Our JANUARY 2014 reading was A Family Farm in Tuscany: Recipes and Stories from Fattoria Poggio Alloro by Sarah Fioroni and translated by Natalie Danford. Including traditional family recipes and colorful photography throughout, this is a story about three generations of one family and how their inherited and shared love offarming and food as an expression of culture and caring evolved into the current eco-tourist destination and sustainable farm it is today. Our meeting is planned for January 27th, 2014 at Donato Enoteca in Redwood City. We savored a delicious family style dinner and conversation at the restaurant and wished a Happy New Year to All!!
Good Food Reads: Past Selections
97 Orchard: An Edible History of Five Immigrant Families in One New York Tenement by Jane Ziegelman.
Salt, Sugar, Fat by Michael Moss
The Gastronomical Me by MFK Fisher
Twain’s Feast by Andrew Beahrs
Farm City by Novella Carpenter
Endless Feasts: Sixty Years of Gourmet by Ruth Reichl, Ed.
Four Fish by Paul Greenberg
Blood, Bones and Butter by Gabrielle Hamilton
The United States of Arugula by David Kamp
The Tummy Trilogy by Calvin Trillin
Life, on the Line by Grant Achatz
The Fortune Cookie Chronicles by Jennifer Lee
The Dirty Life by Kristin Kimball
Maman’s Homesick Pie by Donia Bijan (a local author and chef!)
Reading Between the Wines byTerry Theise
Climbing the Mango Tree by Madhur Jaffrey
Death by Pad Thai by Douglas Bauer
~ Reviews: A Few Past Books ~
Tuesday, March 29, 2011: Endless Feasts: Sixty Years of Writing from Gourmet, edited by Ruth Reichl
Summary submitted by Linda Collery;Slow Food South Bay’s Food Literature Group ventured forth on its first field trip to attend Ruth Reichl’s recent talk “The Intersection of Food, Culture and History” at Stanford University. As the title suggests, Reichl’s presentation was wide-ranging and eclectic in scope. She began and ended her talk by reading from two very different female food writers whose books span a sixty-four year period – first from MFK Fisher’s bookThe Gastronomical Me (the first selection to be read by SFSB’s food literature group) and then concluding with a passage from chef/writer Gabrielle Hamilton’s new book, Blood, Bones and Butter. In between, Reichl’s lecture touched on Apicius, Allen Ginsburg, the Ming Dynasty, Chef Antonin Careme, the first edition of theJoy of Cooking, writers AJ. Leibling and Joseph Mitchell and the wonderful poem by William Carlos Williams, “This is Just to Say.” Reichl stated that food is a reflection of its time and when one reads about food, one learns about the history and culture of a place.
She observed that there currently seems to be a voracious appetite for food writing. She believes that the less we cook as a culture, the more we desire to read and watch television about food instead. During the question/answer segment at the end of her presentation, Reichl touched on some fascinating topics. She stated that “it is important and an act of bravery” to invite people into your home for meals. She believes people get to know you in a way that they never will elsewhere. Reichl was asked about Ruth Bourdain, the tweeter who was recently nominated for a James Beard Award in humor. Ruth Bourdain is a mash-up between Reichl and Anthony Bourdain – Reichl’s tweets are rewritten in the voice of Anthony Bourdain. No one knows who this individual is, but given the hilarity of Ruth Bourdain’s tweets, Reichl hopes he or she will win.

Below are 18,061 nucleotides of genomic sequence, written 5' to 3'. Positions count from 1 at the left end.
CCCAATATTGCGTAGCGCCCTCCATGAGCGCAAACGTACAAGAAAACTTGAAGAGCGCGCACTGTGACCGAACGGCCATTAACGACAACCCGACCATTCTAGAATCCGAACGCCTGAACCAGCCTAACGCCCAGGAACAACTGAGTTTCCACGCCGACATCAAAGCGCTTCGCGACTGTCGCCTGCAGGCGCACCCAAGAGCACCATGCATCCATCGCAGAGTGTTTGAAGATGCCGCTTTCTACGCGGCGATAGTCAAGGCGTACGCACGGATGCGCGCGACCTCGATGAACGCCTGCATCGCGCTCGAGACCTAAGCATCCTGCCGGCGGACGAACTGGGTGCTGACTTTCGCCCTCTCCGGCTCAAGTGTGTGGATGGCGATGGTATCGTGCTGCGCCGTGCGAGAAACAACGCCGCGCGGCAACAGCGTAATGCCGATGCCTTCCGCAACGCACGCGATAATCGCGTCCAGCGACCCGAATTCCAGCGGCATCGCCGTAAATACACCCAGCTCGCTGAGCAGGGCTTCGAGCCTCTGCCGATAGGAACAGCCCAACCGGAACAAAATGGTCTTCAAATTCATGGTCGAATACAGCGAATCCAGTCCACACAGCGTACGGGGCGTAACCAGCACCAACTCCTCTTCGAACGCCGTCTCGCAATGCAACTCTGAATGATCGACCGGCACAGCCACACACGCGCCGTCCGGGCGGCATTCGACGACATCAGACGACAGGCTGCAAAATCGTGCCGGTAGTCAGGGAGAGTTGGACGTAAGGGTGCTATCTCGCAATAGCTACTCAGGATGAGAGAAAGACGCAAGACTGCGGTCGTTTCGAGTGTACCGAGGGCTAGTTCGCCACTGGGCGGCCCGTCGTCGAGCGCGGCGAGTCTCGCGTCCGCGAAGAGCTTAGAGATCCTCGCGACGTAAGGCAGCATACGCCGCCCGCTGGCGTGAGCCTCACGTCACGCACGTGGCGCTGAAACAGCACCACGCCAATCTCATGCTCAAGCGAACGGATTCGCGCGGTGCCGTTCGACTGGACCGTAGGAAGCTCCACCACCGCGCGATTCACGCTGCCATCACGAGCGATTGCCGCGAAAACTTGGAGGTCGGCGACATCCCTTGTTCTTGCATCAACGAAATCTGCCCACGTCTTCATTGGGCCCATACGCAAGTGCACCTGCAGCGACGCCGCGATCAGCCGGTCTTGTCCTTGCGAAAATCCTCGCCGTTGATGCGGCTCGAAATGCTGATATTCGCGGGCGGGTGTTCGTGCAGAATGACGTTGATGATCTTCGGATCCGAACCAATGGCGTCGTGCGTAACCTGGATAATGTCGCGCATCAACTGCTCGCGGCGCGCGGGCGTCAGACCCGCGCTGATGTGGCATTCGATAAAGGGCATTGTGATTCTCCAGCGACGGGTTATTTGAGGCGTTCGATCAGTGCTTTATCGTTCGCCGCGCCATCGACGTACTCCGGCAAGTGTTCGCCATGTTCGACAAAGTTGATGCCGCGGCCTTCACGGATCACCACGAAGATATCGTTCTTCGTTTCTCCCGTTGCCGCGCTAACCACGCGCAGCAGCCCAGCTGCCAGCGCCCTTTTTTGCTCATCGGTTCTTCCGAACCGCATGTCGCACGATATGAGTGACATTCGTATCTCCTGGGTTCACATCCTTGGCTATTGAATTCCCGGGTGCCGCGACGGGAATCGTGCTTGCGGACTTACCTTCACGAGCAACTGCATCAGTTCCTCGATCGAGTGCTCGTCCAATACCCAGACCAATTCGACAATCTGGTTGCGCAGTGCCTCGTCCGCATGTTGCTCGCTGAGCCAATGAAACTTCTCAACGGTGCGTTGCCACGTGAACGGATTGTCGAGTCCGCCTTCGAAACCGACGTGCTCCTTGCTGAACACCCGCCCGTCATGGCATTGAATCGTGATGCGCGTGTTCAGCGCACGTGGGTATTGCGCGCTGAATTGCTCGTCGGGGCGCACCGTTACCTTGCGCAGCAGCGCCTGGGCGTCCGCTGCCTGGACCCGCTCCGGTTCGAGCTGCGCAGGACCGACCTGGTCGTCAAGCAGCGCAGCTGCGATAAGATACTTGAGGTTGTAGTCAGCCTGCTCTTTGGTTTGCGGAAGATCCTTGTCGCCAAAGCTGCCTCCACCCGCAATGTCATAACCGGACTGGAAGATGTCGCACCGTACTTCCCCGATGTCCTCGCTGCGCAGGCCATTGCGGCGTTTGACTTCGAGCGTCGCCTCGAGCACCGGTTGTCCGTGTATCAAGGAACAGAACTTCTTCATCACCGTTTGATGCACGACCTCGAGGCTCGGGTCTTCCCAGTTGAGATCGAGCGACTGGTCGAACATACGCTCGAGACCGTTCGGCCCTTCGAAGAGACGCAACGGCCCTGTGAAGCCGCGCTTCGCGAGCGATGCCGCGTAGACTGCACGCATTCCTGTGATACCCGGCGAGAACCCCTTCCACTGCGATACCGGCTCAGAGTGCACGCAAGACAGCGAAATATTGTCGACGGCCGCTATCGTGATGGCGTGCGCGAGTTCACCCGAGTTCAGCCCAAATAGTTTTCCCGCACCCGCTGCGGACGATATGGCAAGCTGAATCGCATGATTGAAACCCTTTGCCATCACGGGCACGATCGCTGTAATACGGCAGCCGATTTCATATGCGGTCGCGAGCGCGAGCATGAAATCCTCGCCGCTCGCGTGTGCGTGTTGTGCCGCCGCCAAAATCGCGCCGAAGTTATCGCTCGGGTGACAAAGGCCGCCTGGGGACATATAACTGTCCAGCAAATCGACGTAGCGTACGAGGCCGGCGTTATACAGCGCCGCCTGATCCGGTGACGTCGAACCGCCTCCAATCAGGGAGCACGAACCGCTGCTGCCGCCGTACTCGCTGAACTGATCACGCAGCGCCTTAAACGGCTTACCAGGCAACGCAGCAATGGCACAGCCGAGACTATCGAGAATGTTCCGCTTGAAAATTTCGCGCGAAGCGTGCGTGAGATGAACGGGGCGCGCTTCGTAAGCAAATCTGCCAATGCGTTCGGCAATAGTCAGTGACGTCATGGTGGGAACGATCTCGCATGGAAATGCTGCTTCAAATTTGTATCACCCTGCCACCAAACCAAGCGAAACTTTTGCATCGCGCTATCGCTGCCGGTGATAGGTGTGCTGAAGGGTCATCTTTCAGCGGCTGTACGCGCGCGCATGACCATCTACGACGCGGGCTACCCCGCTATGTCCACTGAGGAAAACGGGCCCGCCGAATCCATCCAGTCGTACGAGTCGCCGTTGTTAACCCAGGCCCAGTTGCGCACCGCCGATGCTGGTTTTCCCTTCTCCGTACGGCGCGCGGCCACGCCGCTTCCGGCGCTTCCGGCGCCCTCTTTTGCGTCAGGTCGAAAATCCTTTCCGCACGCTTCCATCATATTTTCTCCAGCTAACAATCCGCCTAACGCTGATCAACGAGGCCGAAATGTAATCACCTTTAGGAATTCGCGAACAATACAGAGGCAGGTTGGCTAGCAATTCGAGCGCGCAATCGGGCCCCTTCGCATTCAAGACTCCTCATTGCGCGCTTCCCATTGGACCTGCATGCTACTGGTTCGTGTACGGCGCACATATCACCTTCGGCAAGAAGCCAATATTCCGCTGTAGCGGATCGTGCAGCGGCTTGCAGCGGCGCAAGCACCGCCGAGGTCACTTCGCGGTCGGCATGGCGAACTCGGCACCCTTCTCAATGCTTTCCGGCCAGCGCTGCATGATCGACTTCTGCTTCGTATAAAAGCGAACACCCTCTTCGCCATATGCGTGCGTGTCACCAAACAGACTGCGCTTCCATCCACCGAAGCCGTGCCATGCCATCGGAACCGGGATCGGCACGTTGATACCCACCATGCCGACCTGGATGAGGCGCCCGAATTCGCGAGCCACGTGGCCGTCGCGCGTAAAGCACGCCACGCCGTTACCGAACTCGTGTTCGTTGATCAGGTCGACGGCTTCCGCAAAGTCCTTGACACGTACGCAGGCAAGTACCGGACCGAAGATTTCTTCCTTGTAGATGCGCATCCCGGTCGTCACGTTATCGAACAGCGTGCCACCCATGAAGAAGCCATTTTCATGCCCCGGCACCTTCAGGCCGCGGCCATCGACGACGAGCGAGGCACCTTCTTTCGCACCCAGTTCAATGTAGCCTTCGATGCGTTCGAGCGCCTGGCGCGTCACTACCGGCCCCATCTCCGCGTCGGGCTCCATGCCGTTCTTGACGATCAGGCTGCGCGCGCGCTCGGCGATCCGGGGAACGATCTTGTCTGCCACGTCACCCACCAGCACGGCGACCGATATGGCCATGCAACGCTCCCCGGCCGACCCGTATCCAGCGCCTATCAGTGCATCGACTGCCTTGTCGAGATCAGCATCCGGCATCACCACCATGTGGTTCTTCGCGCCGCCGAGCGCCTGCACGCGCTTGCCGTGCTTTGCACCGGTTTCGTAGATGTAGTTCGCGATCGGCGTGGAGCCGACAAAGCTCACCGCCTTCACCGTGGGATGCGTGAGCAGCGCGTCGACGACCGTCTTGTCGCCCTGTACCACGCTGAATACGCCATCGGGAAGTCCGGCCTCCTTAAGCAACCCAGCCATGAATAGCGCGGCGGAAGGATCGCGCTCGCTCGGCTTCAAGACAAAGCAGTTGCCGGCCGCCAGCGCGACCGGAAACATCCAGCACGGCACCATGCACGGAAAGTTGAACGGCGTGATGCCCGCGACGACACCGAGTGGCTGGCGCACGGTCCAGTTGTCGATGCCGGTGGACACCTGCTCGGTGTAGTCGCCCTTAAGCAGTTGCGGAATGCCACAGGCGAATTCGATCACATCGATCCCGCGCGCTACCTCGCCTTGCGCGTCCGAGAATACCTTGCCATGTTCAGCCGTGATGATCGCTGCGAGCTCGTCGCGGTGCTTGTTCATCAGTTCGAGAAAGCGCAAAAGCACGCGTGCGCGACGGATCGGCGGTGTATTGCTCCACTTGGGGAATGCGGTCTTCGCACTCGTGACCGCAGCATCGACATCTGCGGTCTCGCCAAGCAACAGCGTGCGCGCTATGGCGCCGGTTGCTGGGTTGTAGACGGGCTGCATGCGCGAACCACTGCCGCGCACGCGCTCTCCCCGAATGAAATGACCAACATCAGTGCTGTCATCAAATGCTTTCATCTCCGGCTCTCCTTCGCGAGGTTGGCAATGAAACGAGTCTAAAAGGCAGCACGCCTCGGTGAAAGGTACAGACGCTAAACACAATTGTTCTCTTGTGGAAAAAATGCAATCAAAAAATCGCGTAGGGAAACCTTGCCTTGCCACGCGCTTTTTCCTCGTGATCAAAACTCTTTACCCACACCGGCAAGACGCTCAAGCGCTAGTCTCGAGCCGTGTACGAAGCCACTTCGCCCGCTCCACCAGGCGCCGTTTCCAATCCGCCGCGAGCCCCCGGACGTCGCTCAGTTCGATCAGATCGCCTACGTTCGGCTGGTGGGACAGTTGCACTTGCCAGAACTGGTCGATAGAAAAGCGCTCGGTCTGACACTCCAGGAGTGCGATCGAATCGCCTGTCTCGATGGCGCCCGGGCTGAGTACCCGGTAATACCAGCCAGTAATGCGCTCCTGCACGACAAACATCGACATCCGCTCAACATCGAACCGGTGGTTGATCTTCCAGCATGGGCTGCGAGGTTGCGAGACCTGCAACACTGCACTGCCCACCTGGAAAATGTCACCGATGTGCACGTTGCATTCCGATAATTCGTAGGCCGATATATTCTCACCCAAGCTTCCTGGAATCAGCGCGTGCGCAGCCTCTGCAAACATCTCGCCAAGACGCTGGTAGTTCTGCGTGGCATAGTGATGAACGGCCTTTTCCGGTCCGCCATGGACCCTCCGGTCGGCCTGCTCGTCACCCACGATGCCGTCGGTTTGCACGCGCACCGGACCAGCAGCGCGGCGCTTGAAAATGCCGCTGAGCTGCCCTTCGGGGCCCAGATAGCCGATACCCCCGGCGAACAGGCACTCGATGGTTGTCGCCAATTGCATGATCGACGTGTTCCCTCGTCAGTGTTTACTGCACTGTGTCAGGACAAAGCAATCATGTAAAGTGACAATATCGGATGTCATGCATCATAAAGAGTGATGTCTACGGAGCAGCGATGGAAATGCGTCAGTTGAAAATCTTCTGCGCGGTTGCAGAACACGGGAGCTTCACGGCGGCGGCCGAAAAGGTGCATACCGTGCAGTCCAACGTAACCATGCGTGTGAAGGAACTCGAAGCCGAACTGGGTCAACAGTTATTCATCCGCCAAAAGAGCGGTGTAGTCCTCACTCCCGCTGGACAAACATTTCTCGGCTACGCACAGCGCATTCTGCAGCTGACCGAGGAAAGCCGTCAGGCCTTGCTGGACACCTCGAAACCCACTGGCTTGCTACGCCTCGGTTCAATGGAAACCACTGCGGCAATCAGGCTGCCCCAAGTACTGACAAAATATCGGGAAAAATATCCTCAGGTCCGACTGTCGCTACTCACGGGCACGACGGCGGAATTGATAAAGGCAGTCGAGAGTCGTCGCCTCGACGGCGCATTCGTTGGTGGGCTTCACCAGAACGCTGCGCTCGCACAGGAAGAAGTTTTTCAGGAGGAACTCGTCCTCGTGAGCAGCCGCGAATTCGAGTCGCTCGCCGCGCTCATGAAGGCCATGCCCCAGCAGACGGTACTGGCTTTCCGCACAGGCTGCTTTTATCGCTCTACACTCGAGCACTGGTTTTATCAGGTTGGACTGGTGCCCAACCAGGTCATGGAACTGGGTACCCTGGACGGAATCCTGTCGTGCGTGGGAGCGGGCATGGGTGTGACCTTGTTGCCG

Reichl just happened to be speaking at Stanford the very same evening the food lit group was slated to discuss Endless Feasts: Sixty Years of Writing from Gourmet, edited by Ms. Reichl. The group decided this fortuitous coincidence was just too good to pass up.
Afterward, we met at Siam Orchid in Palo Alto for a light meal to discuss Endless Feasts. The general consensus was that this collection of essays from Gourmet was an excellent introduction to many impressive food writers. The quality of writing revealed what a true gem Gourmet was over the many decades of its publication.
Monday, September 27, 2010: Twain’s Feast by Andrew Beahrs
Summary submitted by Linda Collery
Berkeley author Andy Beahrs joined the second meeting of Slow Food South Bay’s new food literature group in September. Andy is the author of Twain’s Feast, a book about America’s lost wild foods as seen through the eyes of a homesick Mark Twain. In 1879, Twain was more than a year into a tour of Europe that was described in his book A Tramp Abroad. Twain found that he detested European hotel cooking. He missed his native cuisine so much that he created a fantasy menu of American foods. It was comprised of approximately eighty regional specialties, revealing the incredible wealth of local and fresh American foods in the 1800s. Twain’s menu included Lake Trout from Tahoe, Hot Biscuits, Southern Style, Black Bass from the Mississippi, Roast Wild Turkey, Hot Buckwheat Cakes, Clear Maple Syrup, Peach Cobbler and Pumpkin Pie. The eighty-item menu alone is worth the price of the book! Each of Andy’s chapters delves into one of the foods on Twain’s menu in depth, such as cranberries, oysters and mussels from San Francisco and prairie hens.